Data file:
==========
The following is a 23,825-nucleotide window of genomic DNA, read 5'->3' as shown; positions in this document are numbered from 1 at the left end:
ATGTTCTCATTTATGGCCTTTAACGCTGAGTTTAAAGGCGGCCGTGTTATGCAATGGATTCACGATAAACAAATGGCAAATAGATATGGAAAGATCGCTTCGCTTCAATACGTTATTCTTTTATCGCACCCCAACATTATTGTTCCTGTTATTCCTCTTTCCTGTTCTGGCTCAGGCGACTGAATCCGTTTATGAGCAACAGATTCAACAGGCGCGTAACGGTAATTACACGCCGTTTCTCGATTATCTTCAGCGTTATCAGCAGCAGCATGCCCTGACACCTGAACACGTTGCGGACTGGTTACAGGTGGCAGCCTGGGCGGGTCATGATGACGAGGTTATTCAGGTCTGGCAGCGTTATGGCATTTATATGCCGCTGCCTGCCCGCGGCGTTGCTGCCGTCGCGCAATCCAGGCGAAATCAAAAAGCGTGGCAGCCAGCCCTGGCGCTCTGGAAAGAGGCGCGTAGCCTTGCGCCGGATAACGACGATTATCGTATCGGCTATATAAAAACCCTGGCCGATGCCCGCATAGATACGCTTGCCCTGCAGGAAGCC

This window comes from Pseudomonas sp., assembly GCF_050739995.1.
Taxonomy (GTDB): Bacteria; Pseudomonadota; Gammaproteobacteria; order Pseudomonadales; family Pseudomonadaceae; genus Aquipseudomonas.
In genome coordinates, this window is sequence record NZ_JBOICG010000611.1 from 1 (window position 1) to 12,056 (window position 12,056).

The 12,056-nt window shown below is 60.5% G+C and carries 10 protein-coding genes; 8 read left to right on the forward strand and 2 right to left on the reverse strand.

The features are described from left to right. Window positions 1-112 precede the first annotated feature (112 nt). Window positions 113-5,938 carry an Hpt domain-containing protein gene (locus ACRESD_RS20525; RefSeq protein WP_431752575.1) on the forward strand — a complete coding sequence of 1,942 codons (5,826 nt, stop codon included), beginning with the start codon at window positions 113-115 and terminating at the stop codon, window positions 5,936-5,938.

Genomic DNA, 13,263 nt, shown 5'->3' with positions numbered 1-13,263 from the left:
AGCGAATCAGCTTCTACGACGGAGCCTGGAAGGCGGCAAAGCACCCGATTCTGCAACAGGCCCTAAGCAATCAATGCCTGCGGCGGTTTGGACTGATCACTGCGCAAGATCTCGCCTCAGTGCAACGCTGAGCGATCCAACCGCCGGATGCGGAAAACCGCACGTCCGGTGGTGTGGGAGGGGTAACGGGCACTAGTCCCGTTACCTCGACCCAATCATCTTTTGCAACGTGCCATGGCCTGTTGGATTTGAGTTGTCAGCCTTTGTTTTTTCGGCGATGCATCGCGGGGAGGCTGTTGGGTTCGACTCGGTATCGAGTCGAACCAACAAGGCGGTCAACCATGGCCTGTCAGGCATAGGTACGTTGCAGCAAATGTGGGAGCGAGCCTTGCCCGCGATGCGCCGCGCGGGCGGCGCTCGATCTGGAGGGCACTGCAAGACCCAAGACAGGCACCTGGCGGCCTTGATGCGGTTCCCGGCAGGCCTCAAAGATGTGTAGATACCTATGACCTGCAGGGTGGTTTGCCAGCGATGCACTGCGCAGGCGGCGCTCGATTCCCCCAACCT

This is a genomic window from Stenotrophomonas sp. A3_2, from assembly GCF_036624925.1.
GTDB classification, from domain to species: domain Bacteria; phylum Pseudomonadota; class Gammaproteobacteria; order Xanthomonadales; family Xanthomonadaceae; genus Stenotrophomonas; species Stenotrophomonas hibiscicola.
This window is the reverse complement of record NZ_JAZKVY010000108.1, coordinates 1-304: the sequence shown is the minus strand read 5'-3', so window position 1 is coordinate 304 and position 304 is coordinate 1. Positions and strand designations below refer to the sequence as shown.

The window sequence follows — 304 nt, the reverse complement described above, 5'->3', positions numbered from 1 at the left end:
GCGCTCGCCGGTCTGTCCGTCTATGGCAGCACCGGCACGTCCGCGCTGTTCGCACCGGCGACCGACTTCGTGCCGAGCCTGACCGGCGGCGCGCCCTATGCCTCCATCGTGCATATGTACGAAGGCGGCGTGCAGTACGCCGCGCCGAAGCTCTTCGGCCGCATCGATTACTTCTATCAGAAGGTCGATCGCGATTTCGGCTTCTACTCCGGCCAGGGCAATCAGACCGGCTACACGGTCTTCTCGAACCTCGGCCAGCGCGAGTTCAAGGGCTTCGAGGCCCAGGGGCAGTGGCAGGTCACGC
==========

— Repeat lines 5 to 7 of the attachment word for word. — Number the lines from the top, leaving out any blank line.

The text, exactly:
In genome coordinates, this window is sequence record NZ_JBOICG010000611.1 from 1 (window position 1) to 12,056 (window position 12,056).

The 12,056-nt window shown below is 60.5% G+C and carries 10 protein-coding genes; 8 read left to right on the forward strand and 2 right to left on the reverse strand.

The features are described from left to right. Window positions 1-112 precede the first annotated feature (112 nt). Window positions 113-5,938 carry an Hpt domain-containing protein gene (locus ACRESD_RS20525; RefSeq protein WP_431752575.1) on the forward strand — a complete coding sequence of 1,942 codons (5,826 nt, stop codon included), beginning with the start codon at window positions 113-115 and terminating at the stop codon, window positions 5,936-5,938.